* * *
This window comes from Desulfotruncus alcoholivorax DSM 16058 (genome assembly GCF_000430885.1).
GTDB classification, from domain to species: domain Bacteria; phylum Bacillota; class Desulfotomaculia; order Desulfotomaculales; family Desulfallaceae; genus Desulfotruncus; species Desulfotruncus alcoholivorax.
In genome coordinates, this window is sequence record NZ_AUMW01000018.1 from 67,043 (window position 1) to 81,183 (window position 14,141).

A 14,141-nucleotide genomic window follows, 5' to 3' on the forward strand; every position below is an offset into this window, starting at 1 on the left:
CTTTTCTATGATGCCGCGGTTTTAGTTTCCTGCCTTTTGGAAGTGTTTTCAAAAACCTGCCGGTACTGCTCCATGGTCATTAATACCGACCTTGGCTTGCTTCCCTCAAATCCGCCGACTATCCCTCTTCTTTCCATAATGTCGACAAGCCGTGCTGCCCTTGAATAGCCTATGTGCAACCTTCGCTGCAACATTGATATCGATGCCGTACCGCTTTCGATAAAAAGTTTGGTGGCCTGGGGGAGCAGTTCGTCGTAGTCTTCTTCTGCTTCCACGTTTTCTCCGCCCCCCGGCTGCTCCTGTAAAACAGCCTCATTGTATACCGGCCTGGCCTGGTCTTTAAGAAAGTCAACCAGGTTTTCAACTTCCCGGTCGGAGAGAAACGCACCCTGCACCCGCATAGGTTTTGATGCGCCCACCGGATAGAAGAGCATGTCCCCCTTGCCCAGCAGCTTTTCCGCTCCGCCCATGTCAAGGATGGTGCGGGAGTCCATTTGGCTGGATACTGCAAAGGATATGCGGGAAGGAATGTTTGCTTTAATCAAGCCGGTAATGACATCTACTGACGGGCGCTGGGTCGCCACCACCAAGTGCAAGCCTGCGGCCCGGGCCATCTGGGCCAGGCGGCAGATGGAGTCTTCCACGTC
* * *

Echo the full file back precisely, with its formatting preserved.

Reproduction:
This window comes from Desulfotruncus alcoholivorax DSM 16058 (genome assembly GCF_000430885.1).
GTDB classification, from domain to species: domain Bacteria; phylum Bacillota; class Desulfotomaculia; order Desulfotomaculales; family Desulfallaceae; genus Desulfotruncus; species Desulfotruncus alcoholivorax.
In genome coordinates, this window is sequence record NZ_AUMW01000018.1 from 67,043 (window position 1) to 81,183 (window position 14,141).

A 14,141-nucleotide genomic window follows, 5' to 3' on the forward strand; every position below is an offset into this window, starting at 1 on the left:
CTTTTCTATGATGCCGCGGTTTTAGTTTCCTGCCTTTTGGAAGTGTTTTCAAAAACCTGCCGGTACTGCTCCATGGTCATTAATACCGACCTTGGCTTGCTTCCCTCAAATCCGCCGACTATCCCTCTTCTTTCCATAATGTCGACAAGCCGTGCTGCCCTTGAATAGCCTATGTGCAACCTTCGCTGCAACATTGATATCGATGCCGTACCGCTTTCGATAAAAAGTTTGGTGGCCTGGGGGAGCAGTTCGTCGTAGTCTTCTTCTGCTTCCACGTTTTCTCCGCCCCCCGGCTGCTCCTGTAAAACAGCCTCATTGTATACCGGCCTGGCCTGGTCTTTAAGAAAGTCAACCAGGTTTTCAACTTCCCGGTCGGAGAGAAACGCACCCTGCACCCGCATAGGTTTTGATGCGCCCACCGGATAGAAGAGCATGTCCCCCTTGCCCAGCAGCTTTTCCGCTCCGCCCATGTCAAGGATGGTGCGGGAGTCCATTTGGCTGGATACTGCAAAGGATATGCGGGAAGGAATGTTTGCTTTAATCAAGCCGGTAATGACATCTACTGACGGGCGCTGGGTCGCCACCACCAAGTGCAAGCCTGCGGCCCGGGCCATCTGGGCCAGGCGGCAGATGGAGTCTTCCACGTC